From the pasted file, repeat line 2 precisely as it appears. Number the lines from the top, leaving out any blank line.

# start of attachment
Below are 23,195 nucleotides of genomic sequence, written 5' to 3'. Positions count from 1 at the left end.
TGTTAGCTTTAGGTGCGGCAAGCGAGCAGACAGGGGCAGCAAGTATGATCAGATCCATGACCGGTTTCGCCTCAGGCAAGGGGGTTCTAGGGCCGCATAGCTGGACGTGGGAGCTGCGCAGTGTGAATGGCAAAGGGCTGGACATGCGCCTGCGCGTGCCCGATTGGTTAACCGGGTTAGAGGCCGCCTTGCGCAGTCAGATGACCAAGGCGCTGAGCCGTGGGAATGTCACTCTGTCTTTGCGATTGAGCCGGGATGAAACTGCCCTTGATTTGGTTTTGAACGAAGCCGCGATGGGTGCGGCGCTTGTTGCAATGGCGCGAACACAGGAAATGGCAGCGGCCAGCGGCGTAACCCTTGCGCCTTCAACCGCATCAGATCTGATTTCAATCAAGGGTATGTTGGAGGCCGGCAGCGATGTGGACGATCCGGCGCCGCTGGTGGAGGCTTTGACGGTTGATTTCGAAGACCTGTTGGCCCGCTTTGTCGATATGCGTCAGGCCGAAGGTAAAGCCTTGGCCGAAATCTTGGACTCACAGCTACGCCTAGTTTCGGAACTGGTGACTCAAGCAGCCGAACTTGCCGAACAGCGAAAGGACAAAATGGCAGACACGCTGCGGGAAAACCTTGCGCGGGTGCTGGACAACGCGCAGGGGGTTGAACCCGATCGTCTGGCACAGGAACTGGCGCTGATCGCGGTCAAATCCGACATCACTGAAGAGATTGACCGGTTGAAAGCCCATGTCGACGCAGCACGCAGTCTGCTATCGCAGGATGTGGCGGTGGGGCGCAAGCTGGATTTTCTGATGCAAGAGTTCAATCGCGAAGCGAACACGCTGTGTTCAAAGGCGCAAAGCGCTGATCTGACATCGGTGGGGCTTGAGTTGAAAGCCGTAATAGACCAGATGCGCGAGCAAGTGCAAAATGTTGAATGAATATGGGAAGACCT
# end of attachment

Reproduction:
TGTTAGCTTTAGGTGCGGCAAGCGAGCAGACAGGGGCAGCAAGTATGATCAGATCCATGACCGGTTTCGCCTCAGGCAAGGGGGTTCTAGGGCCGCATAGCTGGACGTGGGAGCTGCGCAGTGTGAATGGCAAAGGGCTGGACATGCGCCTGCGCGTGCCCGATTGGTTAACCGGGTTAGAGGCCGCCTTGCGCAGTCAGATGACCAAGGCGCTGAGCCGTGGGAATGTCACTCTGTCTTTGCGATTGAGCCGGGATGAAACTGCCCTTGATTTGGTTTTGAACGAAGCCGCGATGGGTGCGGCGCTTGTTGCAATGGCGCGAACACAGGAAATGGCAGCGGCCAGCGGCGTAACCCTTGCGCCTTCAACCGCATCAGATCTGATTTCAATCAAGGGTATGTTGGAGGCCGGCAGCGATGTGGACGATCCGGCGCCGCTGGTGGAGGCTTTGACGGTTGATTTCGAAGACCTGTTGGCCCGCTTTGTCGATATGCGTCAGGCCGAAGGTAAAGCCTTGGCCGAAATCTTGGACTCACAGCTACGCCTAGTTTCGGAACTGGTGACTCAAGCAGCCGAACTTGCCGAACAGCGAAAGGACAAAATGGCAGACACGCTGCGGGAAAACCTTGCGCGGGTGCTGGACAACGCGCAGGGGGTTGAACCCGATCGTCTGGCACAGGAACTGGCGCTGATCGCGGTCAAATCCGACATCACTGAAGAGATTGACCGGTTGAAAGCCCATGTCGACGCAGCACGCAGTCTGCTATCGCAGGATGTGGCGGTGGGGCGCAAGCTGGATTTTCTGATGCAAGAGTTCAATCGCGAAGCGAACACGCTGTGTTCAAAGGCGCAAAGCGCTGATCTGACATCGGTGGGGCTTGAGTTGAAAGCCGTAATAGACCAGATGCGCGAGCAAGTGCAAAATGTTGAATGAATATGGGAAGACCT